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This admonition makes more sense after we have written the view.

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1 parent dc4aee4 commit 4969ea7bfcfa341820d0d418881f85218a852696 @mpdaugherty mpdaugherty committed Nov 2, 2012
Showing with 20 additions and 20 deletions.
  1. +20 −20 chapter03.rst
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@@ -680,26 +680,6 @@ The final URLconf, including our previous two views, looks like this::
With that taken care of, let's write the ``hours_ahead`` view.
-.. admonition:: Coding Order
-
- In this example, we wrote the URLpattern first and the view second, but in
- the previous examples, we wrote the view first, then the URLpattern. Which
- technique is better?
-
- Well, every developer is different.
-
- If you're a big-picture type of person, it may make the most sense to you
- to write all of the URLpatterns for your application at the same time, at
- the start of your project, and then code up the views. This has the
- advantage of giving you a clear to-do list, and it essentially defines the
- parameter requirements for the view functions you'll need to write.
-
- If you're more of a bottom-up developer, you might prefer to write the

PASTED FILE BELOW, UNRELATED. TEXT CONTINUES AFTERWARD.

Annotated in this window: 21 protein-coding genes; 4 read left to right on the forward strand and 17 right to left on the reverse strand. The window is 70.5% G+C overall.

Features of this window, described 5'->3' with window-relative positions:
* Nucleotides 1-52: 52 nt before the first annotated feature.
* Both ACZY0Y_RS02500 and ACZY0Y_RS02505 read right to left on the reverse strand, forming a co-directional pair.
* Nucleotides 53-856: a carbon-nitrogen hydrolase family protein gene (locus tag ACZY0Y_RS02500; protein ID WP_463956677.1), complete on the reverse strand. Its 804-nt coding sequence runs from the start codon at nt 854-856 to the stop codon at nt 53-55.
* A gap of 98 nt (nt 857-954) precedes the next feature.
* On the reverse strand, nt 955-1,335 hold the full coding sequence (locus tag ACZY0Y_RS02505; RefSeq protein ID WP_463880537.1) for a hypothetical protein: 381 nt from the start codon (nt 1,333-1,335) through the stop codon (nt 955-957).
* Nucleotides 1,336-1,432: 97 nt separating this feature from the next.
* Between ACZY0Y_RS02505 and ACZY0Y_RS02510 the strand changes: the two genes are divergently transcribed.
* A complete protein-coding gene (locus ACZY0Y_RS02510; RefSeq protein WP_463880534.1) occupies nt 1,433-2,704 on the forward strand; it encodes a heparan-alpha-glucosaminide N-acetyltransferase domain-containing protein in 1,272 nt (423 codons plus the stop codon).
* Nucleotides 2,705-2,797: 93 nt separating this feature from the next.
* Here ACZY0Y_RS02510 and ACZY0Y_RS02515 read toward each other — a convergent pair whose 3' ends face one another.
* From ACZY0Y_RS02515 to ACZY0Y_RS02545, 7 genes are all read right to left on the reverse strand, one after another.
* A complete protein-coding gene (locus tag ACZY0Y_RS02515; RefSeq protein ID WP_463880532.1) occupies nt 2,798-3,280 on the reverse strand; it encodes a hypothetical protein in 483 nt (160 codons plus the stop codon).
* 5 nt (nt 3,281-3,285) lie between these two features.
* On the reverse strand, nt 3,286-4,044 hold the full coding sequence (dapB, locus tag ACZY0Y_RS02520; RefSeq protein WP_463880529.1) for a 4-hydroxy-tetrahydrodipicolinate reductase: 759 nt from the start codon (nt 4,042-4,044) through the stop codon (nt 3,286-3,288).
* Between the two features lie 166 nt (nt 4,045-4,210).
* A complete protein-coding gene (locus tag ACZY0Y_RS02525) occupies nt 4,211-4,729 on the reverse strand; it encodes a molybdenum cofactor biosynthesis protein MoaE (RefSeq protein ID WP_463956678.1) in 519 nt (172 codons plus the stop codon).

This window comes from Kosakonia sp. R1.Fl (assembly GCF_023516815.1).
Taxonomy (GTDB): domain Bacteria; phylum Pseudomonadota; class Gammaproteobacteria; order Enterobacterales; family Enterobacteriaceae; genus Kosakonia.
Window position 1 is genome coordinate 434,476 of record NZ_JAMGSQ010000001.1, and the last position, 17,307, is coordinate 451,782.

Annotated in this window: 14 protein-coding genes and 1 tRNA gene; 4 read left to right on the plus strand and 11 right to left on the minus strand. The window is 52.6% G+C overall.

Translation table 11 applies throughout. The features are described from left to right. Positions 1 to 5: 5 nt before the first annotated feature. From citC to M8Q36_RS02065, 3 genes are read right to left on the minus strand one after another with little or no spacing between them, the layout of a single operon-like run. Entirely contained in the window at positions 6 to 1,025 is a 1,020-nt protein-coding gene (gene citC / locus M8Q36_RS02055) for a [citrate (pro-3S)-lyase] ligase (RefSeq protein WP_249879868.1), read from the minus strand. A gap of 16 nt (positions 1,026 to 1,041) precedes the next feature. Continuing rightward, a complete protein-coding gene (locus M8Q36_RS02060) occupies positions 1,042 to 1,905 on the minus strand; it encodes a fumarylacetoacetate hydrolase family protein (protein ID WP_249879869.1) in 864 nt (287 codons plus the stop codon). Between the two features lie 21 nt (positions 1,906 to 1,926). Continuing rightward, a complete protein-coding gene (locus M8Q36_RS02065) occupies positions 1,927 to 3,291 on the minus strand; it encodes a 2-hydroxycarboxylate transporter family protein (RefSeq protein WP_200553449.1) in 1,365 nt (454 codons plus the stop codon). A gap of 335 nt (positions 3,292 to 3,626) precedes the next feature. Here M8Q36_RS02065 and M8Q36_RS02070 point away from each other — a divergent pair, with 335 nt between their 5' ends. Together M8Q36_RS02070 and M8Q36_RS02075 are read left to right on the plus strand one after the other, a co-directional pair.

- views first, and then anchor them to URLs afterward. That's OK, too.
-
- In the end, it comes down to which technique fits your brain the best. Both
- approaches are valid.
-
``hours_ahead`` is very similar to the ``current_datetime`` view we wrote
earlier, with a key difference: it takes an extra argument, the number of hours
of offset. Here's the view code::
@@ -792,6 +772,26 @@ not found" error in this case, just as we saw in the section "A Quick Note
About 404 Errors" earlier. The URL ``http://127.0.0.1:8000/time/plus/`` (with
*no* hour designation) should also throw a 404.
+.. admonition:: Coding Order
+
+ In this example, we wrote the URLpattern first and the view second, but in
+ the previous examples, we wrote the view first, then the URLpattern. Which
+ technique is better?
+
+ Well, every developer is different.
+
+ If you're a big-picture type of person, it may make the most sense to you
+ to write all of the URLpatterns for your application at the same time, at
+ the start of your project, and then code up the views. This has the
+ advantage of giving you a clear to-do list, and it essentially defines the
+ parameter requirements for the view functions you'll need to write.
+
+ If you're more of a bottom-up developer, you might prefer to write the
+ views first, and then anchor them to URLs afterward. That's OK, too.
+
+ In the end, it comes down to which technique fits your brain the best. Both
+ approaches are valid.
+
Django's Pretty Error Pages
===========================

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